Emotional Wellness. Kevin Joyce, LPC Priti Shah, Ph.D. Office of Counseling Services. Objectives. Understand and identify what Emotional Wellness and Emotional/ Psychological is in students. Learn about some common psychological and emotional conditions among students.
Kevin Joyce, LPC
Priti Shah, Ph.D.
Office of Counseling Services
Difficulty making friends
Family Conflicts (Divorce, etc.)
Signs of Emotional/
Feelings of Hopelessness
Violent towards self or others
Not taking care of themselves physicallyNormal College Concerns v. Emotional/ Psychological Distress
Panic (i.e. Panic Attack)
Sudden and intense episodes of fear and anxiety that occur often and without warning.
Tense feeling or tightness
May last for 5-30 minutes
Cause may be unknown though could have certain triggers.
Feel like you are dying.
Fear of having more panic attack (panic disorder).
Fatigue/ lack of energy.
Appetite/weight gain or loss
Changes in the way a person moves (may move slower or may be agitated).
Apathy (lack of emotion, interest, or pleasure)
Feelings of worthlessness or excessive guilt
Lack of concentration
Lack of motivation
Irritable or angry
Preoccupation with death or suicidal thinking.Signs of Depression
Ex.) A female student in her second semester begins going home each semester. Her roommates are a little concerned (but haven’t come to you officially, you’ve just “heard”), as she has also stopped eating with them, never comes out with them, but notice a little weight gain. You know that she’s interested in her spirituality and academically motivated, but for the past month, she’s had little interest in school, and seems to make it to about half her classes or no longer attends church. You have already decided to talk with her, and when you share some of your concerns, she states, “I just miss home.” and begins to cry.Depressed?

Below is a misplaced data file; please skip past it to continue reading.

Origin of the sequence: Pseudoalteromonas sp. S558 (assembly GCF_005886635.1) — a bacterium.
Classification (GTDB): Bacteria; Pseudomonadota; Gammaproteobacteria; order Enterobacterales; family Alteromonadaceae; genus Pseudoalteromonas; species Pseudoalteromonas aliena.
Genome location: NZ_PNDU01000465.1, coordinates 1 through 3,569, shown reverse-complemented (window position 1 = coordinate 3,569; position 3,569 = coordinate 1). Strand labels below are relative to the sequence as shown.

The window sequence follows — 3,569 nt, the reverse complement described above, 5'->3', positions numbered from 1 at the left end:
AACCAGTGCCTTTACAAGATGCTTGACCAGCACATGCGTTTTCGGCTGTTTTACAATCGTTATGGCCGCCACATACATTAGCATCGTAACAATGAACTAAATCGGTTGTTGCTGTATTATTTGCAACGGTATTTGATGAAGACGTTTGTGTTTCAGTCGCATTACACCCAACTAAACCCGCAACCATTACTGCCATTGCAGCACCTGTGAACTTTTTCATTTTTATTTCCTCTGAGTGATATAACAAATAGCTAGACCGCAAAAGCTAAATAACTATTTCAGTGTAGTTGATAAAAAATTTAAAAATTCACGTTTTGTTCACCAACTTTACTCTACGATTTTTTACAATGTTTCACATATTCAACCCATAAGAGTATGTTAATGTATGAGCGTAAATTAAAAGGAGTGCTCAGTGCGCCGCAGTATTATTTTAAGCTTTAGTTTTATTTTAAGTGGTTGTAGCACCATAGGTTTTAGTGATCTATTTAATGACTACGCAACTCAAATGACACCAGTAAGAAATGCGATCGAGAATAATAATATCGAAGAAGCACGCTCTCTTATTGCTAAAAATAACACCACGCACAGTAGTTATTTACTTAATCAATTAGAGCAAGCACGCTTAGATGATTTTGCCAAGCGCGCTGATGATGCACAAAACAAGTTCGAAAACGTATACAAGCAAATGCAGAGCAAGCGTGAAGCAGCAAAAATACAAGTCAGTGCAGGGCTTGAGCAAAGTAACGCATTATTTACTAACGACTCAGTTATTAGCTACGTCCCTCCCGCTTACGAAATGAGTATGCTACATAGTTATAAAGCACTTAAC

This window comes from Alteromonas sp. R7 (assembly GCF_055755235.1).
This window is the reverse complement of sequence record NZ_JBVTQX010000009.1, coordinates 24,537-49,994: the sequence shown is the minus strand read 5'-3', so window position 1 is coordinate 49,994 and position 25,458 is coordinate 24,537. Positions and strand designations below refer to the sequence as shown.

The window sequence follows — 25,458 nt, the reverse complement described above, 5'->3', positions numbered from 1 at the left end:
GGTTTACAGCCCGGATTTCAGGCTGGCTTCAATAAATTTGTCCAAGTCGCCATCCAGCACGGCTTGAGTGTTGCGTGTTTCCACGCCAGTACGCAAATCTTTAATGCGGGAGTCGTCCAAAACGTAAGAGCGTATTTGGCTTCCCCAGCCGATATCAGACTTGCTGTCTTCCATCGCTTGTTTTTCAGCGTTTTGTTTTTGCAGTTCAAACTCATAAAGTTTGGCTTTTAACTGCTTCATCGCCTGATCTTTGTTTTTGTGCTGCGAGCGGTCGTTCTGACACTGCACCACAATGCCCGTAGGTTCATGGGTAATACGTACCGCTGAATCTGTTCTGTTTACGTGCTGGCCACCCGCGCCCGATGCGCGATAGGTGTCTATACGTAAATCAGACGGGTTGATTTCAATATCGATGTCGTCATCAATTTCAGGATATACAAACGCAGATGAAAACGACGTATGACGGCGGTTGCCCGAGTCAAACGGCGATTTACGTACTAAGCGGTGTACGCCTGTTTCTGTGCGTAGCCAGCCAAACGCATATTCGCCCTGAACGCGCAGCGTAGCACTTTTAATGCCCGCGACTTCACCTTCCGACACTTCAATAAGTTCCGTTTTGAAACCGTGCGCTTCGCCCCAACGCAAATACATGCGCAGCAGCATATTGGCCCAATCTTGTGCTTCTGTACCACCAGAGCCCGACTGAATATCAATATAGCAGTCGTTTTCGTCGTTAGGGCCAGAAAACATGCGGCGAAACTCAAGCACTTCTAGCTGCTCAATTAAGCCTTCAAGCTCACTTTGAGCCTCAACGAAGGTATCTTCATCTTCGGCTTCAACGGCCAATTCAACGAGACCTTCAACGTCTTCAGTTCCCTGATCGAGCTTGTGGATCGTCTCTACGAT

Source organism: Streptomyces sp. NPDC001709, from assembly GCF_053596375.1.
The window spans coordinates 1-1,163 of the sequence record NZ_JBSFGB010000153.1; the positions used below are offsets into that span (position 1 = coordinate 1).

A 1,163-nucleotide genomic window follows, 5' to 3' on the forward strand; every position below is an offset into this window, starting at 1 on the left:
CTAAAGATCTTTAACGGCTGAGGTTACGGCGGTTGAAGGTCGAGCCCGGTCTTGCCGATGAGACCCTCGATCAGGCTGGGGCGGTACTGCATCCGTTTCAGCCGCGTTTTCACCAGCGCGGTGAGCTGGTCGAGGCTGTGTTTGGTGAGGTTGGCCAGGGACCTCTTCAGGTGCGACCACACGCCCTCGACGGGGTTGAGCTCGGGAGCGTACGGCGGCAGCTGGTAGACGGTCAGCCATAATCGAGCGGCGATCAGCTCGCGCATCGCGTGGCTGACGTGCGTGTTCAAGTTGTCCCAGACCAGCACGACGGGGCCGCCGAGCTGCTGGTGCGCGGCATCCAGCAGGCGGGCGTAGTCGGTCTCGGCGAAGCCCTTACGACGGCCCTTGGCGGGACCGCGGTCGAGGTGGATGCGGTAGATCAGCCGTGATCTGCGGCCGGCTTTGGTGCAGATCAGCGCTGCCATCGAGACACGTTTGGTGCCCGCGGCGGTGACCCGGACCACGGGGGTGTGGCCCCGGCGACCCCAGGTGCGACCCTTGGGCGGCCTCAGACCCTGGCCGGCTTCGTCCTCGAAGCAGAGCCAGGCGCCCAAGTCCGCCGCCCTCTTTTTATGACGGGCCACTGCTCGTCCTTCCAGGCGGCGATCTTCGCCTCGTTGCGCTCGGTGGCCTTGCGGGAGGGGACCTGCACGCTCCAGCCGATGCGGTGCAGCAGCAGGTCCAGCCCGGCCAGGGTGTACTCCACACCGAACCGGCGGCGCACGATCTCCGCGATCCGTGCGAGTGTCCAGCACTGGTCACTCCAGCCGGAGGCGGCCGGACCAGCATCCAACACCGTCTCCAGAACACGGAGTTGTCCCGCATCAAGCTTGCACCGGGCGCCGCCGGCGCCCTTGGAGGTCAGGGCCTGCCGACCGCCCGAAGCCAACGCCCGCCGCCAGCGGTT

• 40% of female college students have eating disorders
• 91% of female college students have attempted to control their weight through dieting
Rituals around food prep & eating
Recent weight loss or gain (fluctuations).
Trips to bathrooms after meals
Hoarding of large quantities of food or hiding food
Excessive, rigid exercise
Eating in secret
Smell of vomit
Social withdrawalSigns of Disturbed Eating*1 symptom DOES NOT means the person has a problem
6 Tips the RA can use:
4. Listen. Understand
Reflect feelings, paraphrase, just be with them.
Ask questions to better understand what they are thinking and feeling.
Let them know that you want to understand and are here to listen.
May not want to promise them confidentiality. Don’t say, “I won’t tell anyone.” Instead, “I may need to tell those who can help you.”
This may look different depending what is happening.
Ask, “What can I do to help?”
Encourage & Empower them to consider ways they have coped with stressors in the past.
Notice their resources, point them out. They may not be aware of them.
Be available and attentive
Sometimes support means getting them other help.
Be open to other conversations. It may be a process
Contact your RD, other Pro-staff to support you (let the person know in advance that you might need to do this, or you are going to be doing this).
Make a referral if you feel you need to this/ it is the person’s best interest.
3)Follow up with the student